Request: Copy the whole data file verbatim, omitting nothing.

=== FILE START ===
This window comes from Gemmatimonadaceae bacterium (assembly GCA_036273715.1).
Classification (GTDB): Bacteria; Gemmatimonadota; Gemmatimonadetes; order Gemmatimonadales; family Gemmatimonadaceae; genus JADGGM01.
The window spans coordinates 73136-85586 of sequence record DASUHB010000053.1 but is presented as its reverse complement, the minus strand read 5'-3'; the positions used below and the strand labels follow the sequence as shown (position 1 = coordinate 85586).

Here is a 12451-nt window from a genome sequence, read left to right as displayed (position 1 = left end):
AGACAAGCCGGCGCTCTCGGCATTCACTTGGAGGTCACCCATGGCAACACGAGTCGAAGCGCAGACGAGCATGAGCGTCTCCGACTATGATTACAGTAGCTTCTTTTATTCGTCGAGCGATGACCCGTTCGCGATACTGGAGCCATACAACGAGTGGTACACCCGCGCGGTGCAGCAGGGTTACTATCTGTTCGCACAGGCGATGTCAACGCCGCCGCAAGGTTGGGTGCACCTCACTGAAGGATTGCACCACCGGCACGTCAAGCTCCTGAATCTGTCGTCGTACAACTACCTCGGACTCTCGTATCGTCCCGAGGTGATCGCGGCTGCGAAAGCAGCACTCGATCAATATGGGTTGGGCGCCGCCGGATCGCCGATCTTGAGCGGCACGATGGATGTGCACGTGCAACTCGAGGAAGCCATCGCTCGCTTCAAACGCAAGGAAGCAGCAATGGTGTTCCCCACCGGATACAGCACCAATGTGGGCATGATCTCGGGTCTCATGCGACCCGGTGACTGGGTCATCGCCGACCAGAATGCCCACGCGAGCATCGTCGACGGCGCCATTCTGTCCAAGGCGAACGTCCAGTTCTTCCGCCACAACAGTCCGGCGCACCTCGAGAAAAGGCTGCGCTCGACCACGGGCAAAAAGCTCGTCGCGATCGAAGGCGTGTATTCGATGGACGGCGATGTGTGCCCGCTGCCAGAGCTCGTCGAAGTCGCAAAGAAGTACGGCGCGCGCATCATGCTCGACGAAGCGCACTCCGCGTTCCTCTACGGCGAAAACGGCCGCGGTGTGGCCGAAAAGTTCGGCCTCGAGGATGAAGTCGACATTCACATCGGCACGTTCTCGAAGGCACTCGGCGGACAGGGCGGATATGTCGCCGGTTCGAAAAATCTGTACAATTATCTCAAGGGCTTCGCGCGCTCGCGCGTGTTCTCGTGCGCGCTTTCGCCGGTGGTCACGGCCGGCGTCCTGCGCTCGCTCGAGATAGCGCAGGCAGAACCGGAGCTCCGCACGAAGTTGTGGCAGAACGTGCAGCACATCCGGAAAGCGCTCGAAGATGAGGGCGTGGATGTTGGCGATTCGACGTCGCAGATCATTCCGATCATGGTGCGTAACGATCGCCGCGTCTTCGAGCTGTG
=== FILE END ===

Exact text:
This window comes from Gemmatimonadaceae bacterium (assembly GCA_036273715.1).
Classification (GTDB): Bacteria; Gemmatimonadota; Gemmatimonadetes; order Gemmatimonadales; family Gemmatimonadaceae; genus JADGGM01.
The window spans coordinates 73136-85586 of sequence record DASUHB010000053.1 but is presented as its reverse complement, the minus strand read 5'-3'; the positions used below and the strand labels follow the sequence as shown (position 1 = coordinate 85586).

Here is a 12451-nt window from a genome sequence, read left to right as displayed (position 1 = left end):
AGACAAGCCGGCGCTCTCGGCATTCACTTGGAGGTCACCCATGGCAACACGAGTCGAAGCGCAGACGAGCATGAGCGTCTCCGACTATGATTACAGTAGCTTCTTTTATTCGTCGAGCGATGACCCGTTCGCGATACTGGAGCCATACAACGAGTGGTACACCCGCGCGGTGCAGCAGGGTTACTATCTGTTCGCACAGGCGATGTCAACGCCGCCGCAAGGTTGGGTGCACCTCACTGAAGGATTGCACCACCGGCACGTCAAGCTCCTGAATCTGTCGTCGTACAACTACCTCGGACTCTCGTATCGTCCCGAGGTGATCGCGGCTGCGAAAGCAGCACTCGATCAATATGGGTTGGGCGCCGCCGGATCGCCGATCTTGAGCGGCACGATGGATGTGCACGTGCAACTCGAGGAAGCCATCGCTCGCTTCAAACGCAAGGAAGCAGCAATGGTGTTCCCCACCGGATACAGCACCAATGTGGGCATGATCTCGGGTCTCATGCGACCCGGTGACTGGGTCATCGCCGACCAGAATGCCCACGCGAGCATCGTCGACGGCGCCATTCTGTCCAAGGCGAACGTCCAGTTCTTCCGCCACAACAGTCCGGCGCACCTCGAGAAAAGGCTGCGCTCGACCACGGGCAAAAAGCTCGTCGCGATCGAAGGCGTGTATTCGATGGACGGCGATGTGTGCCCGCTGCCAGAGCTCGTCGAAGTCGCAAAGAAGTACGGCGCGCGCATCATGCTCGACGAAGCGCACTCCGCGTTCCTCTACGGCGAAAACGGCCGCGGTGTGGCCGAAAAGTTCGGCCTCGAGGATGAAGTCGACATTCACATCGGCACGTTCTCGAAGGCACTCGGCGGACAGGGCGGATATGTCGCCGGTTCGAAAAATCTGTACAATTATCTCAAGGGCTTCGCGCGCTCGCGCGTGTTCTCGTGCGCGCTTTCGCCGGTGGTCACGGCCGGCGTCCTGCGCTCGCTCGAGATAGCGCAGGCAGAACCGGAGCTCCGCACGAAGTTGTGGCAGAACGTGCAGCACATCCGGAAAGCGCTCGAAGATGAGGGCGTGGATGTTGGCGATTCGACGTCGCAGATCATTCCGATCATGGTGCGTAACGATCGCCGCGTCTTCGAGCTGTG